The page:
This post contains affiliate links, clicking on them with not cost you any thing extra, but does allow Stoney Acres to make a small commission on your purchase through the Amazon Affiliate Program!

I love to have some structures in the garden.  Not only are they handy to use but they add interest and character to the look of your garden.  This simple cucumber trellis has been a great addition to our vegetable garden!

Cucumbers are one of those garden plants that really begs for a trellis!  Many plants will grow on a trellis but in my opinion cucumbers need a trellis to reach their full production potential.  A big sprawl of cucumber vines with the fruit growing on the grown will never be as productive as vines growing vertically.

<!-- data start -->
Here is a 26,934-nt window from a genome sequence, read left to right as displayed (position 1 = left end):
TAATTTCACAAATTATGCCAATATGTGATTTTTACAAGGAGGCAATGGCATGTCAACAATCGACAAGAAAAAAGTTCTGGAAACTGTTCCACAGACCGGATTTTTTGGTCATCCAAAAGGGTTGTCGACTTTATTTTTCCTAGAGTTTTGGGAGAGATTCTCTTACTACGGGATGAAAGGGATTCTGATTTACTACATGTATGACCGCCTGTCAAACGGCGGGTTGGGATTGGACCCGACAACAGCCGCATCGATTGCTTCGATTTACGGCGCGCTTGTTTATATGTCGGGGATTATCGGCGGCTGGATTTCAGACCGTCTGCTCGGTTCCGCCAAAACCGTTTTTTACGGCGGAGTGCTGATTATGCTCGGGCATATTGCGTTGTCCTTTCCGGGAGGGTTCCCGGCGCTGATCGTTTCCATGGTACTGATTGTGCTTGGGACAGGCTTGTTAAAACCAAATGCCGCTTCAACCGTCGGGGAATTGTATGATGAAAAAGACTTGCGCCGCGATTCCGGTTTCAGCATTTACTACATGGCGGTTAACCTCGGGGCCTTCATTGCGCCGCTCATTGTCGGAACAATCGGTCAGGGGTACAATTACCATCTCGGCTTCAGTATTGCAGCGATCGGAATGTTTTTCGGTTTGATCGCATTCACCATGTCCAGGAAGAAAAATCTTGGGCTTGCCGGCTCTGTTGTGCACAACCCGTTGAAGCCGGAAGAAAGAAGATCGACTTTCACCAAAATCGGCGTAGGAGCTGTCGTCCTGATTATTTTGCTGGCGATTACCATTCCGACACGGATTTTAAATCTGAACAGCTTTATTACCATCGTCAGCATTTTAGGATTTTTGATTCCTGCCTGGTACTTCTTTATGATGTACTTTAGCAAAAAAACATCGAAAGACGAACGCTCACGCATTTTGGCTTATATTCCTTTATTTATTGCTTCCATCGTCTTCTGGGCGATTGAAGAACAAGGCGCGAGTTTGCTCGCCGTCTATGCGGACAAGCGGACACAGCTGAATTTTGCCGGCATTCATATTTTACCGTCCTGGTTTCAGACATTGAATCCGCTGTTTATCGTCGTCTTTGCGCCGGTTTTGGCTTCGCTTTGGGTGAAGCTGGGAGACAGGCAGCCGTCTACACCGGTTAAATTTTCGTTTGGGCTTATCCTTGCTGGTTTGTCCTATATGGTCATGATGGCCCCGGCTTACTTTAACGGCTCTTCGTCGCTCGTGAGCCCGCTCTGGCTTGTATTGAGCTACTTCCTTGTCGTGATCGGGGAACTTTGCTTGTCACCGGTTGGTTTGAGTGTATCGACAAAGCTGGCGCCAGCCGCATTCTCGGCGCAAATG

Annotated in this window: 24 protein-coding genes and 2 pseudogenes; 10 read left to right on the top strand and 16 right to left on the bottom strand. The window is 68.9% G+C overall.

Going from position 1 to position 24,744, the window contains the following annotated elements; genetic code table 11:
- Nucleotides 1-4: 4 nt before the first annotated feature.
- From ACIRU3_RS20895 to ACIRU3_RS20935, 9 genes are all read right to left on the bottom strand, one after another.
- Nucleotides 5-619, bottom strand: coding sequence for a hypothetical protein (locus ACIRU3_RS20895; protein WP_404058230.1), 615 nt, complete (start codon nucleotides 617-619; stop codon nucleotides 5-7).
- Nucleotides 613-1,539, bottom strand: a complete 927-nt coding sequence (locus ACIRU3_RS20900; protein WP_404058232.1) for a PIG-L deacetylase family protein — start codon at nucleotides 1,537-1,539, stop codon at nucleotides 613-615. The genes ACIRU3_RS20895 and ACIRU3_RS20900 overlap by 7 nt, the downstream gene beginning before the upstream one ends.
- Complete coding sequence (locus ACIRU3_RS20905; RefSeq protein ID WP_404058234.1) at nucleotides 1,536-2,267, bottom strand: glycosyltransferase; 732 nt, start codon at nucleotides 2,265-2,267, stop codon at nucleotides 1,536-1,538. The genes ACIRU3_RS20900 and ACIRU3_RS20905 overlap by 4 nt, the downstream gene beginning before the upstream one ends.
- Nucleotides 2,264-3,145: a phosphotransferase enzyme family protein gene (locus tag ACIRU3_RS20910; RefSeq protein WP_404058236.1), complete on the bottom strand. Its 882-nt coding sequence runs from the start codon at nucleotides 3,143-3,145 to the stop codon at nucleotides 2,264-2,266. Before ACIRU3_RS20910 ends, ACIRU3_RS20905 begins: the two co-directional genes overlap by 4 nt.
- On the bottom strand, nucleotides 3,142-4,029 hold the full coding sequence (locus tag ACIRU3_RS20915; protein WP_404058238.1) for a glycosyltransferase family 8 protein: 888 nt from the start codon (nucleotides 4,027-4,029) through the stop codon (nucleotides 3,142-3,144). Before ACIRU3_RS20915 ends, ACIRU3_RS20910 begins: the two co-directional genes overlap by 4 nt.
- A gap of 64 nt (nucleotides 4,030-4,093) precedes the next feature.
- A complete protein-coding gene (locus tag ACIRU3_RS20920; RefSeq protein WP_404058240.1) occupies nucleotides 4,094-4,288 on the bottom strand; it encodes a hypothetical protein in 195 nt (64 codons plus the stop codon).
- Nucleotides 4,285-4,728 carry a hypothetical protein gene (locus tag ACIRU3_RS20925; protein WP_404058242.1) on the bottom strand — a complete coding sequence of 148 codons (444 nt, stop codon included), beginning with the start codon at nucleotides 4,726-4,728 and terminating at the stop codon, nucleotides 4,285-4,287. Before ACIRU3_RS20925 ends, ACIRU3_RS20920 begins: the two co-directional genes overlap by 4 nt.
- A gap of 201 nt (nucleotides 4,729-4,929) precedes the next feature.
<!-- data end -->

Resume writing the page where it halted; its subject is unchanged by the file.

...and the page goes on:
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A simple cucumber trellis need to be sturdy and move-able.  You shouldn’t grow cucumbers in the same spot year after year, to help prevent pest and disease problems you need to put them in a different spot each year.  So a few years back I came up with this simple, cheap trellis.

Here’s all you need to build a simple cucumber trellis:

18 feet of 2 x 2 lumber

4 heavy deck screws 2 1/2 inches long

12 to 20 – 1 1/8 inch eye hooks

Some garden twine (or in my case baling twine)

Simple Cucumber trellis 1


The lumber is the cost variable on this project.  If you use redwood or cedar it will last longer but cost a lot more.  Pine or fir will be 1/4 the cost but may not last as many years.  Also you can by 2 x 2’s in pine but if you want to use any other type of lumber you will most likely buy 2 x 4’s and have to rip them on a table saw.